About the Album:
“Dire Straits were fortunate enough to be the right band at the right time with the right product to benefit from a new music medium.” TB “When the clamour of punk began to die down at the beginning of the eighties, ex-pub rockers Dire Straits emerged with a lucrative brand of laid-back rock tailor-made for the more mature end of the market and the fledging CD format.” PR At a time when most albums were still recorded on analog equipment, Arms was recorded digitally making it a “must-have record for serious audiophiles.” ZS It was “the first album to sell one million copies in the CD format and to outsell its LP version.” WK “Industry insiders suggested everyone who owned a CD player also owned a copy of this disc.” PR The one downside – due to limitations of the latter’s format, tracks had to be edited to fit.
“Brothers in Arms brought the atmospheric, jazz-rock inclinations of Love Over Gold into a pop setting, resulting in a surprise international best-seller.” AMG The album topped the charts in 25 countries. TB One of the keys to their success “was that their music wasn’t too dynamic, nor demanding.” PR “It rocks – but not too much – and it doesn’t scream at you, so millions who would normally never buy a rock album bought it.” TB “Knopfler’s laid-back guitar licks looked back to Clapton, Rory Gallagher, and Martin Barre of Jethro Tull” PR and “his mid-Atlantic drawl reminded older fans of J.J. Cale, Springsteen, and Bob Dylan” PR positioning Knopfler as “an unpretentious Man Of The People.” TB
Other than Mark Knopfler, the band’s only original member was bassist John Illsley. Mark’s brother David was the original rhythm guitarist and departed in 1980. Hal Lindes replaced him, but was either fired or quit at the beginning of sessions for Brothers in Arms. WK He was replaced in December 1984 by Jack Sonni, who contributed minimally to the album, not even being listed as a band member. Keyboards were handled by Alan Clark, who joined in 1980, as well as Guy Fletcher, who became a member in 1984.
Original drummer Pick Withers left in 1982 and was replaced by Terry Williams. Williams was credited on Brothers in Arms, but jazz session drummer Omar Hakim came in to re-record drum parts after it was decided that Terry Williams’ style didn’t fit the goal of the album. WK Hakim had worked with Weather Report, David Sanborn, George Benson, and David Bowie (Let’s Dance, Tonight) and was also on Sting’s debut album, released just a few weeks later. He went on to work with Miles Davis, Mick Jagger (Primitive Cool), Sammy Hagar, Carole King, Anita Baker, Mariah Carey (1990’s Mariah Carey), Tracy Chapman, Lionel Richie, and Daft Punk (2013’s Random Access Memories).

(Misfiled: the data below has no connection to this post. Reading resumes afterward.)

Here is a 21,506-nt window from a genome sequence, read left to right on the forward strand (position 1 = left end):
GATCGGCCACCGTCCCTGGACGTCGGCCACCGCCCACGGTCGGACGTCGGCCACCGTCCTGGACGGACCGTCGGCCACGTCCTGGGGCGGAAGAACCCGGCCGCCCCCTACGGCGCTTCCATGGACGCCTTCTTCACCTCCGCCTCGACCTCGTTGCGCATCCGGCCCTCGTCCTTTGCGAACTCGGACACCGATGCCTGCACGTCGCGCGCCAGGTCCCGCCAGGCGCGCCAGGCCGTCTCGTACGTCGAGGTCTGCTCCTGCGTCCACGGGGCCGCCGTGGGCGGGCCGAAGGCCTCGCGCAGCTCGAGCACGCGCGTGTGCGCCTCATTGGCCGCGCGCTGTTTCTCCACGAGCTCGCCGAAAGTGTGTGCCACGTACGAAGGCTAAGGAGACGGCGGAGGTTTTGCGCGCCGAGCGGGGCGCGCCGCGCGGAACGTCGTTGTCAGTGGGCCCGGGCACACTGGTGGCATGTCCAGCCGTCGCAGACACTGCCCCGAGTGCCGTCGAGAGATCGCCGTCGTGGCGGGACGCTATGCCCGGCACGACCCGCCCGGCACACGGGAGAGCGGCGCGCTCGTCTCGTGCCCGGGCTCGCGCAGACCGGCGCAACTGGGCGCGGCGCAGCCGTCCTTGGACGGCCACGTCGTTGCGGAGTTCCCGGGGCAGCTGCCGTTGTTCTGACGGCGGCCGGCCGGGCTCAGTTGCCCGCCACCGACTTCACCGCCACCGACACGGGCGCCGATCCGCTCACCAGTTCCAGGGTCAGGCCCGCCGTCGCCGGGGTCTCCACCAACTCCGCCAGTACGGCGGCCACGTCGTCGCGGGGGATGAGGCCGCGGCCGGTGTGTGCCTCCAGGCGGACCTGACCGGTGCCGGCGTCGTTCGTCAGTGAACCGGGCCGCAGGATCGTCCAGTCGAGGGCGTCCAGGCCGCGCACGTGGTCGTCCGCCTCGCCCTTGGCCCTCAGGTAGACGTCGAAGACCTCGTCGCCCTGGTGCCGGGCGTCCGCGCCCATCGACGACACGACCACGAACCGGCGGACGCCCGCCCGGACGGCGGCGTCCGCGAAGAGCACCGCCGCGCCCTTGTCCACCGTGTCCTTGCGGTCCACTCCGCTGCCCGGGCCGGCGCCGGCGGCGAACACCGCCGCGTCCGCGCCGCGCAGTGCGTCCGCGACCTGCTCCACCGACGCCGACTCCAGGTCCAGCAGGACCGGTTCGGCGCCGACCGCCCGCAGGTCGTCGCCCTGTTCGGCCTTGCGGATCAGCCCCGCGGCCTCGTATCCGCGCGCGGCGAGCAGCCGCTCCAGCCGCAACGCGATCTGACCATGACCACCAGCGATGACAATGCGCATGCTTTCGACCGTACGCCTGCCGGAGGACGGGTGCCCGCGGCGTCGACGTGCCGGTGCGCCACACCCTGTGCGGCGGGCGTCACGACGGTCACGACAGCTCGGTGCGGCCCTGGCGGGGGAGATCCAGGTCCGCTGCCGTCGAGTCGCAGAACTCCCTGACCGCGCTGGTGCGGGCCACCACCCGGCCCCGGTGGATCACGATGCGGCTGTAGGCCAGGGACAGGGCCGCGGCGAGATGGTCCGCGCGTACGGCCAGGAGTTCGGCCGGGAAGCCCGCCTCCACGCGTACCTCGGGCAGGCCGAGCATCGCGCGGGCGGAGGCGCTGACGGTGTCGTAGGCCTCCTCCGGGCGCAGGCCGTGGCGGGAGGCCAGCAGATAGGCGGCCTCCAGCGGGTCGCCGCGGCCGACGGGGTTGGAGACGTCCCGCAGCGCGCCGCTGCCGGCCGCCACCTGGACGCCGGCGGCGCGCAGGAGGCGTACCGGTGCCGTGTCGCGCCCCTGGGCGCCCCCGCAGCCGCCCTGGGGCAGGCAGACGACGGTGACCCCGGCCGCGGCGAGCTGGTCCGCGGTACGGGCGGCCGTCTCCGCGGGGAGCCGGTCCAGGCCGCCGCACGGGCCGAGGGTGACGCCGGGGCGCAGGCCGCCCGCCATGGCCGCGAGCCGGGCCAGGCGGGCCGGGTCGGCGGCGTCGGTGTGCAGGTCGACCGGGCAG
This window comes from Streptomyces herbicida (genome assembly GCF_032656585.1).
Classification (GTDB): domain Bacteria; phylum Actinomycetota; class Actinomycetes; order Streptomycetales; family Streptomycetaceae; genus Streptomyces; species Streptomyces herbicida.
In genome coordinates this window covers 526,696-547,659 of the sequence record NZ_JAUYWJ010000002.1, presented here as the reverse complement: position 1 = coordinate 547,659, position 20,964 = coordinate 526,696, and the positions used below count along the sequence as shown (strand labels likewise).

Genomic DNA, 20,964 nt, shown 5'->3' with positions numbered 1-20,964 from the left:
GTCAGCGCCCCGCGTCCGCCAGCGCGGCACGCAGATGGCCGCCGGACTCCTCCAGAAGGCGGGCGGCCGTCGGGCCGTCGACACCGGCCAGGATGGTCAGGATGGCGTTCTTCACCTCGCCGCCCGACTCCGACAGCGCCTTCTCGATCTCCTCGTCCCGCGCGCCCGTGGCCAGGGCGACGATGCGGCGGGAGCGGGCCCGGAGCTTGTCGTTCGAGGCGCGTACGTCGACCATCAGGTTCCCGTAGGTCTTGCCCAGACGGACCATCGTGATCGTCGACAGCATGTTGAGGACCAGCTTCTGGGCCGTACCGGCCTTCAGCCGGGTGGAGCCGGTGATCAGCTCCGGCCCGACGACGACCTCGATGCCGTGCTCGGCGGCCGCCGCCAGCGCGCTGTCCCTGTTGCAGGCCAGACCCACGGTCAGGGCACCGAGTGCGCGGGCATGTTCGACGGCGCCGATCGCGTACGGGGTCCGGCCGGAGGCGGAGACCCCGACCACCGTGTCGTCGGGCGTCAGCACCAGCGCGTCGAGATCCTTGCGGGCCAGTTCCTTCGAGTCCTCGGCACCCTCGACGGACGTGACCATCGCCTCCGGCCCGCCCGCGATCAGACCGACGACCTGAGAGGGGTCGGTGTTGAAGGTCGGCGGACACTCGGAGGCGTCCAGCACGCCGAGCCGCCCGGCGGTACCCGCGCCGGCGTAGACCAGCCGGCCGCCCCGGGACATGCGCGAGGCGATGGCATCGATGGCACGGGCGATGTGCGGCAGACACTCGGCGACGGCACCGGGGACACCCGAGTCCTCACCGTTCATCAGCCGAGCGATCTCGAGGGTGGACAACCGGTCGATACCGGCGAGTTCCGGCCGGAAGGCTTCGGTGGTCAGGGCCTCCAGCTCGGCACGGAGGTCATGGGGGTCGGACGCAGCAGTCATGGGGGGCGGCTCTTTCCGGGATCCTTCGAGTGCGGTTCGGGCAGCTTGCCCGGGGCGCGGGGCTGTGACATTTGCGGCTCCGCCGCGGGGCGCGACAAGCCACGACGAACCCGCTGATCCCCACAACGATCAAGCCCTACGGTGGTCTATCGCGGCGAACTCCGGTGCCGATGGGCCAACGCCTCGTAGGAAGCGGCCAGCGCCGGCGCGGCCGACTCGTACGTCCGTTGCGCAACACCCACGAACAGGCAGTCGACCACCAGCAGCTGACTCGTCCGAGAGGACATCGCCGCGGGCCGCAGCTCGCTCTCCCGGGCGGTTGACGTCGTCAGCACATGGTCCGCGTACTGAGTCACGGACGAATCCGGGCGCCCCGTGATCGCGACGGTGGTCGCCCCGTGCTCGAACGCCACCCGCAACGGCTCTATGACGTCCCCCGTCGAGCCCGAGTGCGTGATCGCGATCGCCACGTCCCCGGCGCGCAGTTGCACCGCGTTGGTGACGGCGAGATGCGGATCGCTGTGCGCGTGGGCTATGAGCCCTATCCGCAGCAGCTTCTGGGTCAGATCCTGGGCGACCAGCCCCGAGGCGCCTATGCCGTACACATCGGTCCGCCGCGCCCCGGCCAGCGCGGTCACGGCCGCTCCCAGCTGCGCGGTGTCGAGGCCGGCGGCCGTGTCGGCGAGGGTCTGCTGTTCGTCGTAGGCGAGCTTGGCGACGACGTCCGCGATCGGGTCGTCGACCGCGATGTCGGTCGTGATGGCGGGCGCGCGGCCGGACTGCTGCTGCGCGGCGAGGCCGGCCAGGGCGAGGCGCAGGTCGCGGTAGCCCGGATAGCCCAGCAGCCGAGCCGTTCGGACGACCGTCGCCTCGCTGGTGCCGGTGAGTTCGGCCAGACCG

“Money for Nothing”
“The success of Brothers in Arms was helped considerably by the clever computer-animated video for Money for Nothing.” WK With its “indelible guitar riff,” AMG the “harmonic-popping distant relative of ‘Jumping Jack Flash’” TB and “the album’s liveliest track” TB was a #1 hit. The song grew out of overhearing a “New York appliance salesman’s anti-rock-star, anti-MTV rant” RS as a wall of TVs tuned to MTV played in the background. Nikki Sixx, the bassist for Mötley Crüe, claimed in 2007 that the man was grumbling about one of their videos. DSB Ironically, the song became one of the most played videos of all time.
“Money for Nothing “is the only Dire Straits song on a studio album to not be solely credited to Mark Knopfler. Sting was given a co-writing credit because his vocal hook, ‘I want my MTV,’ is the same melody as The Police’s ‘Don’t Stand So Close to Me.’” WK Sting was reportedly embarrassed that his publishing company demanded credit because he felt his contribution to the song was minimal. DSB